Andean Economic Development: A Journey

I’m Nate Marshall, a junior here at W&M. For ten weeks from May to August 2015 I will be working as an unpaid intern for Awamaki, a nonprofit in Ollantaytambo, Cuzco, Peru, a rural town in the Sacred Valley. During my time there I will be applying skills I have learned in my computer science courses to help provide necessary information systems upgrades. However, I would like to go further than that. As an economics major with a particular interest in development, I want to incorporate an economic research project into my experience. That journey begins here.

Awamaki is a social entrepreneurship that uses profit from sales of local traditional textiles to fund programs that benefit the residents living in and around Ollantaytambo. I want to know what Awamaki—and similar firms—can do to increase productivity and expand sales in order to increase their funds available for promoting local economic development and social welfare. Since I will be working at Awamaki, I will have a plethora of opportunities to observe typical goings on as well as to ask questions pertinent to my research. Vivian Smith, Awamaki’s Volunteer Coordinator, has already put me in contact with a textiles-related NGO in nearby Cusco and has contact information for another located in Ecuador.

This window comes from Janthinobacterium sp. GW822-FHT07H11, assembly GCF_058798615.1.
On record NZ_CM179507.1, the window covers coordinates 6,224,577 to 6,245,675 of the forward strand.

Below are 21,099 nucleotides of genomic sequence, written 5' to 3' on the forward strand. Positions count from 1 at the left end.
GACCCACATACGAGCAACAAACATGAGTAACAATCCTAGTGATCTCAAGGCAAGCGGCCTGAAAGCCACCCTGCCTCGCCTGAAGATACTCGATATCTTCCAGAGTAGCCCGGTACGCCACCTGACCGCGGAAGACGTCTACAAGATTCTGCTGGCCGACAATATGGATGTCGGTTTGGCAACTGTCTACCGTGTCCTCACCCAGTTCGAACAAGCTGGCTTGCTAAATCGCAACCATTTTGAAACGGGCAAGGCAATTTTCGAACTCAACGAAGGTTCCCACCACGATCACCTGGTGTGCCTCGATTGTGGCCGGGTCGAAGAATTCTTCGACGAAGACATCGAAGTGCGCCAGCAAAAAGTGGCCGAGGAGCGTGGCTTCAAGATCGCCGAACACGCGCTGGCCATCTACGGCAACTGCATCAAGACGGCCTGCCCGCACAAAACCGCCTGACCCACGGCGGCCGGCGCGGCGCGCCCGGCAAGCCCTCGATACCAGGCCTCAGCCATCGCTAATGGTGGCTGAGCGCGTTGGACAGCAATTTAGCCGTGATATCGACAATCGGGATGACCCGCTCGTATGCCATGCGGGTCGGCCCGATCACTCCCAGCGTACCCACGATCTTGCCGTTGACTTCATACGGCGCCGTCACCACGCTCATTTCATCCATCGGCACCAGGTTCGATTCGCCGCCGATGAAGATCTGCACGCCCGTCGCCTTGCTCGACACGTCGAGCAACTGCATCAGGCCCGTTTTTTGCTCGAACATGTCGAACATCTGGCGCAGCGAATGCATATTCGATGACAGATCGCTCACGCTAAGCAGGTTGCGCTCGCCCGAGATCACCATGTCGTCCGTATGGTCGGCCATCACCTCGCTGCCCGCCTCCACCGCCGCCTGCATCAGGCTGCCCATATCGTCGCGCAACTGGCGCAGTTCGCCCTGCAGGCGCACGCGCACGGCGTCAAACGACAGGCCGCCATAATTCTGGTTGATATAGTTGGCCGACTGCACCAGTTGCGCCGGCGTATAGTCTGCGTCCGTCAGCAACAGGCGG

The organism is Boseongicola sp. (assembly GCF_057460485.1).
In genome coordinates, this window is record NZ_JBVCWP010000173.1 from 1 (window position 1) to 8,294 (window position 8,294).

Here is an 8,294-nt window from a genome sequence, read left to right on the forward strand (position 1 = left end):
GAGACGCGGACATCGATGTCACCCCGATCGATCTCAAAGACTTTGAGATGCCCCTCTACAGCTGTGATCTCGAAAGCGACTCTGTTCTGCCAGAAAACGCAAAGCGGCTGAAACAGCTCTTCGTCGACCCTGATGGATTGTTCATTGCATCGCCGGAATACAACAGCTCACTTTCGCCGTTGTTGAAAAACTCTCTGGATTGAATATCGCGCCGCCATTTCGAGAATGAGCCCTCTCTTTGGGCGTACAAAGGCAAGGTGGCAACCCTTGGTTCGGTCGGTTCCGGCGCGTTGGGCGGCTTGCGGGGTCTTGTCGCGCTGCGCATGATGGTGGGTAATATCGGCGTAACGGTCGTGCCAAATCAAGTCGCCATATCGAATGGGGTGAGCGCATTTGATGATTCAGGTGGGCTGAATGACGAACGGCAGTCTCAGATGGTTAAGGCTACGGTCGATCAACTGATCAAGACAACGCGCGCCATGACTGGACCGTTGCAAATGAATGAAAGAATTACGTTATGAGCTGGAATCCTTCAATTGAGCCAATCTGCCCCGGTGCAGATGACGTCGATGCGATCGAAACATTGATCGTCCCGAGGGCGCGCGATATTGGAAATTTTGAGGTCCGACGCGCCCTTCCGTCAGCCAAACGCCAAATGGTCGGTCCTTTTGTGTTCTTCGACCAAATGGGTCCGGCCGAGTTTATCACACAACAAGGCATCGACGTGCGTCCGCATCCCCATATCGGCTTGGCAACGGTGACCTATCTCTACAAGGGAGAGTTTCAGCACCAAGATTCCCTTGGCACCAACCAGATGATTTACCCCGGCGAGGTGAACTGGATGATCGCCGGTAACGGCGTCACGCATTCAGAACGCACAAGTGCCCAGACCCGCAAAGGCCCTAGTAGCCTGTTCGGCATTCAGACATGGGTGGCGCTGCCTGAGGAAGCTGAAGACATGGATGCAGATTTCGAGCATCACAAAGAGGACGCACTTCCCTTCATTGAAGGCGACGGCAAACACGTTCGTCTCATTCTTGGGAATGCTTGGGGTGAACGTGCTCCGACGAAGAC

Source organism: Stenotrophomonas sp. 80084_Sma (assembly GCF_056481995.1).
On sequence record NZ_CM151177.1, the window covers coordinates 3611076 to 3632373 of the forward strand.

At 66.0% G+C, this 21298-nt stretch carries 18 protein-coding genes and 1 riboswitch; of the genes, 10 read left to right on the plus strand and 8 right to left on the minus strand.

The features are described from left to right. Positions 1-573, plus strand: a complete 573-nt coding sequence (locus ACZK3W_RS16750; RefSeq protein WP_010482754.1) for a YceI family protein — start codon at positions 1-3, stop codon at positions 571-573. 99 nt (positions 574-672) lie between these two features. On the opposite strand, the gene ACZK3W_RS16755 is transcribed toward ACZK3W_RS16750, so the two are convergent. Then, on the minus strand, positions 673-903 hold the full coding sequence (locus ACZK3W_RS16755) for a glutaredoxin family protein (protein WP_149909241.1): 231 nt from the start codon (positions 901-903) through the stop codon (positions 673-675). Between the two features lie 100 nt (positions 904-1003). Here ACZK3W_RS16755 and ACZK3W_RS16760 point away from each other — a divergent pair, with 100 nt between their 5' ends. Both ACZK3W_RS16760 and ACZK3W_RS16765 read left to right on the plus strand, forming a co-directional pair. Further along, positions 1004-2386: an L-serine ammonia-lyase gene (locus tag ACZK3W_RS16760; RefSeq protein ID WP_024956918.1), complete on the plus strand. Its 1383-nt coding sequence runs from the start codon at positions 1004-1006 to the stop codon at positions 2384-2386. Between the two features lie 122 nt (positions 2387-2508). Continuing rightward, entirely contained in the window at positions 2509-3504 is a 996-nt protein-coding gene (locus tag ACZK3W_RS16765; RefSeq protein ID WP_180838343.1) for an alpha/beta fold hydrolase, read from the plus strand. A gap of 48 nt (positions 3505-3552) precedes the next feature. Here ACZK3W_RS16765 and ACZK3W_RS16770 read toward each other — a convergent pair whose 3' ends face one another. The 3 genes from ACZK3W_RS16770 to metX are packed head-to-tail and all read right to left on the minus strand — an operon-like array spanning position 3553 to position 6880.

This work allows me the opportunity to blend my most intense interests into a single experience. In Ollantaytambo I will be able to delve into Economics, Spanish, and Computer Science. Not only that, but I will be able to explore these topics in a culture different from my own. This endeavor is academically serious but personally exhilarating. I can’t wait to get started with my learning and adventure!

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Ollantaytambo, Cuzco, Peru Taken from